This month freelance writer Helen Starr comments on the the impact of Visual Arts as a healer in addiction recovery.
The use of illegal drugs are a growing problem in the UK, with one in three adults (15 million people) having taken drugs and with numbers increasing over time. When the Observer last conducted an inquiry into drug usage, they found that 27% had taken illegal drugs, and that number currently stands at 31%. Approximately 750,000 people in the UK take drugs on a daily basis. Statistics have shown that although addiction is a complex disease, it is treatable.
Although the amount of recovery time needed varies, research shows that most addicted people need at least three months of treatment to significantly reduce or quit their drug usage. Treatment usually involves a blend of behavioural therapies (involving individual, family and/or group counselling), and in some cases, medication (methadone, buprenorphine or naltrexone, for instance, are often used with patients who are addicted to heroin or other opioid drugs). It is vital that treatment be ongoing, and that it be personalised, since many addicts also have mental conditions/disorders/traumas which need to be addressed. Top rehabilitation centres across the UK are also relying on adjunct therapies, like yoga, meditation and art therapy, to aid with the healing process.
What is Art Therapy?
Art therapy can be defined as the use of art creation as a form of psychotherapy for those experiencing addiction or trauma, or those trying to deal with the day-to-day demands of living. Art is a healer on many levels. These are just a few ways in which it is used to help those seeking to break free of addiction:
* Art therapy vs stress and anxiety: Those taking part in rehabilitation programs for addiction are forced to face situations and emotions of extreme stress, both physical (during the withdrawal phase) and mental (as they struggle with issues they have suppressed through addiction, and as they come face to face with the consequences of past actions). Art therapy has been found to lower levels of stress hormone, cortisol, thereby enabling patients to reason more clearly and to evade the ‘flight or fight’ response evoked by situations of extreme stress. It does so in two ways: firstly, by distracting patients from worrisome thoughts, and secondly, by enabling them to enter a meditative state as their artwork begins to take shape and they see it through to its conclusion.
* Art therapy vs depression: Renowned author of Arts with the Brain in Mind, Eric Jensen, notes that art has positive effects on the mental states of those receiving this type of therapy, owing to its ability to help people identify and regulation emotions: ““Making and observing visual art seems to enhance or ability to elicit and even mediate our emotional responses.” Art therapy enables the creator to see many different solutions to one problem, to identify with something positive in their work and to activate different parts of the brain.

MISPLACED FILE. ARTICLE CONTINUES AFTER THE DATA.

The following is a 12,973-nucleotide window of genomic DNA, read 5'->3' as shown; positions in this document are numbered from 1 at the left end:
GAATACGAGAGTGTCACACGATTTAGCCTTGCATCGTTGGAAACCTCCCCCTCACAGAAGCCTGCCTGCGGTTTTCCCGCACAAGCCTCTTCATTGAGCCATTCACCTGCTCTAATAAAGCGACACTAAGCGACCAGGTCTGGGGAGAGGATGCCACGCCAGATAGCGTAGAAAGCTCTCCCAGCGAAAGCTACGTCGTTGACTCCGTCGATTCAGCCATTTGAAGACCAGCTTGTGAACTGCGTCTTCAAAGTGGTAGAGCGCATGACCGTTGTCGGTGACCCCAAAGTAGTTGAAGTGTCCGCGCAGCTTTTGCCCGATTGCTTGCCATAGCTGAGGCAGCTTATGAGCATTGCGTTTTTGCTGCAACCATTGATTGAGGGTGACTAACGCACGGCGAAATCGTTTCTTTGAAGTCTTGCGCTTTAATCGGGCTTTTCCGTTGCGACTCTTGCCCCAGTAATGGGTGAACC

* Art and release: According to Jung, many people have a ‘shadow’, made up of blocked or repressed feelings that can be difficult to express with words. Art provides a new way to communicate, enabling those recovering from addiction to evade feelings of defensiveness and guilt, since every work is open to a myriad of interpretations. The therapist can guide the patient to identify emotions they may have suppressed, in a non-judgmental manner.
* Art therapy and ambiguity: When a person who is recovering from addiction decides to quit their drug or alcohol use, they should be allowed to express their ambivalent feelings about this decision. In an enlightening article entitled Moving Towards Gray: Art Therapy and Ambivalence in Substance Abuse Treatment, author, Brian J. Horay notes that in many centres for drug recovery, the 12-Step Programme is used to ‘break down’ a recovering addict’s resistance. He argues that an empathetic approach, in which an addict is encouraged to find authentic internal motivation to quit, is far more effective. Horay has used collage making to encourage recovering addicts to visualise the pros and cons of quitting drugs. This is far more realistic, he argues, than forcing addicts to take a black-and-white approach to a very complicated matter.
Finally, most keen artists will tell you that art can be a natural high… especially when one becomes lost in the moment of creation, similar to when an elite athlete enters in to that magical place called ‘the Zone’, seemingly outside the bounds of time and space. Art is unique in so many ways… in its ability to express and elicit the kind of emotion that is beyond the ability of language, and in the way it beckons us to face difficult experiences and feelings from our past and present.
By HELEN STARR
Drugabuse.gov, Principles of Drug Addiction Treatment: A Research-Based Guide, accessed January, 2015.
Art Therapy Journal.org, The History of Art Therapy, accessed January, 2015.
Psycheandmuselibrary,Yale.edu, Psyche & Muse: Creative Entanglements with the Science of the Soul, accessed January, 2015.
Ascd.org, Visual Arts, accessed January, 2015.
Edinburgh Art Therapy Centre, Art Therapy improves the overall mental health and well-being of each individual, accessed January, 2015.